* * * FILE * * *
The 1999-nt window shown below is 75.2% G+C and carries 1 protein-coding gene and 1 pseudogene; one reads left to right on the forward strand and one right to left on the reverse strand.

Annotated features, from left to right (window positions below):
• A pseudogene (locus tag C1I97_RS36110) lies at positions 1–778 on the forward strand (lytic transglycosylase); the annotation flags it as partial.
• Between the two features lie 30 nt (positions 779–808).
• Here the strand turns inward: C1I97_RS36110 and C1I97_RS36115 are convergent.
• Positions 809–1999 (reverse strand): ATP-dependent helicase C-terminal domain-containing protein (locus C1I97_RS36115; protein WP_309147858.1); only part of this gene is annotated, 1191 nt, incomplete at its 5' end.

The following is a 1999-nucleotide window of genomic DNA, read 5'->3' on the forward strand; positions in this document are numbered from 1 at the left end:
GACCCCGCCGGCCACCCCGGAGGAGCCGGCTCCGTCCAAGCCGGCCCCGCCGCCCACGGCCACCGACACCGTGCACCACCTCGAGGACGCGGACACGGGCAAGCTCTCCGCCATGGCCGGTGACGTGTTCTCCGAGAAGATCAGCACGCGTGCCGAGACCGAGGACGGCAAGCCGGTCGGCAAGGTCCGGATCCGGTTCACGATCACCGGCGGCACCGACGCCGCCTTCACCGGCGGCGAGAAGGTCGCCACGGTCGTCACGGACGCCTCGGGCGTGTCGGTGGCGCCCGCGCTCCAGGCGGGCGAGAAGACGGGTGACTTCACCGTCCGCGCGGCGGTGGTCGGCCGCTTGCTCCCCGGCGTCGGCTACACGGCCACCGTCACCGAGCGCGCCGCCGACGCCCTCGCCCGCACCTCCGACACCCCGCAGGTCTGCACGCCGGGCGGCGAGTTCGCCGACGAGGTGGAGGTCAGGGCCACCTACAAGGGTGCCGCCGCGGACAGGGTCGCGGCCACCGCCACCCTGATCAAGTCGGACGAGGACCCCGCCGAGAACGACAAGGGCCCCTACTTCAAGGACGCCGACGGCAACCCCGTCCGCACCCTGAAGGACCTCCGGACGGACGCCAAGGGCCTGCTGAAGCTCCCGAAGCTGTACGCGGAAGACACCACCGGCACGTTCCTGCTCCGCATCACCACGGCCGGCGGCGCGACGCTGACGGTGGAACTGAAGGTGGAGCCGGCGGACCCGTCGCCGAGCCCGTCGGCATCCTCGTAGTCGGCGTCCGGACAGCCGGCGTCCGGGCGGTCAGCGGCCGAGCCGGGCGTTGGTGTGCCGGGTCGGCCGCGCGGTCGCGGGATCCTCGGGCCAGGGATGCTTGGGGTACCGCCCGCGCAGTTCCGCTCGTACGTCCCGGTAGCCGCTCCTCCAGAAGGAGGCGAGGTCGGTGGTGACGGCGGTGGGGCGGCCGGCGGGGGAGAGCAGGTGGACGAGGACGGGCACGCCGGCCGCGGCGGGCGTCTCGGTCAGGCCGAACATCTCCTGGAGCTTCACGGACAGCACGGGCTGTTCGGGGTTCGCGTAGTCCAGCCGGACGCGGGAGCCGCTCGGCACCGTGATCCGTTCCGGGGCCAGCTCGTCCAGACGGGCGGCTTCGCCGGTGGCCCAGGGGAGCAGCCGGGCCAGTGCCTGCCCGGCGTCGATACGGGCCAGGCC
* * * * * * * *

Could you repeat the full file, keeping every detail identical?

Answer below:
The 1999-nt window shown below is 75.2% G+C and carries 1 protein-coding gene and 1 pseudogene; one reads left to right on the forward strand and one right to left on the reverse strand.

Annotated features, from left to right (window positions below):
• A pseudogene (locus tag C1I97_RS36110) lies at positions 1–778 on the forward strand (lytic transglycosylase); the annotation flags it as partial.
• Between the two features lie 30 nt (positions 779–808).
• Here the strand turns inward: C1I97_RS36110 and C1I97_RS36115 are convergent.
• Positions 809–1999 (reverse strand): ATP-dependent helicase C-terminal domain-containing protein (locus C1I97_RS36115; protein WP_309147858.1); only part of this gene is annotated, 1191 nt, incomplete at its 5' end.

The following is a 1999-nucleotide window of genomic DNA, read 5'->3' on the forward strand; positions in this document are numbered from 1 at the left end:
GACCCCGCCGGCCACCCCGGAGGAGCCGGCTCCGTCCAAGCCGGCCCCGCCGCCCACGGCCACCGACACCGTGCACCACCTCGAGGACGCGGACACGGGCAAGCTCTCCGCCATGGCCGGTGACGTGTTCTCCGAGAAGATCAGCACGCGTGCCGAGACCGAGGACGGCAAGCCGGTCGGCAAGGTCCGGATCCGGTTCACGATCACCGGCGGCACCGACGCCGCCTTCACCGGCGGCGAGAAGGTCGCCACGGTCGTCACGGACGCCTCGGGCGTGTCGGTGGCGCCCGCGCTCCAGGCGGGCGAGAAGACGGGTGACTTCACCGTCCGCGCGGCGGTGGTCGGCCGCTTGCTCCCCGGCGTCGGCTACACGGCCACCGTCACCGAGCGCGCCGCCGACGCCCTCGCCCGCACCTCCGACACCCCGCAGGTCTGCACGCCGGGCGGCGAGTTCGCCGACGAGGTGGAGGTCAGGGCCACCTACAAGGGTGCCGCCGCGGACAGGGTCGCGGCCACCGCCACCCTGATCAAGTCGGACGAGGACCCCGCCGAGAACGACAAGGGCCCCTACTTCAAGGACGCCGACGGCAACCCCGTCCGCACCCTGAAGGACCTCCGGACGGACGCCAAGGGCCTGCTGAAGCTCCCGAAGCTGTACGCGGAAGACACCACCGGCACGTTCCTGCTCCGCATCACCACGGCCGGCGGCGCGACGCTGACGGTGGAACTGAAGGTGGAGCCGGCGGACCCGTCGCCGAGCCCGTCGGCATCCTCGTAGTCGGCGTCCGGACAGCCGGCGTCCGGGCGGTCAGCGGCCGAGCCGGGCGTTGGTGTGCCGGGTCGGCCGCGCGGTCGCGGGATCCTCGGGCCAGGGATGCTTGGGGTACCGCCCGCGCAGTTCCGCTCGTACGTCCCGGTAGCCGCTCCTCCAGAAGGAGGCGAGGTCGGTGGTGACGGCGGTGGGGCGGCCGGCGGGGGAGAGCAGGTGGACGAGGACGGGCACGCCGGCCGCGGCGGGCGTCTCGGTCAGGCCGAACATCTCCTGGAGCTTCACGGACAGCACGGGCTGTTCGGGGTTCGCGTAGTCCAGCCGGACGCGGGAGCCGCTCGGCACCGTGATCCGTTCCGGGGCCAGCTCGTCCAGACGGGCGGCTTCGCCGGTGGCCCAGGGGAGCAGCCGGGCCAGTGCCTGCCCGGCGTCGATACGGGCCAGGCC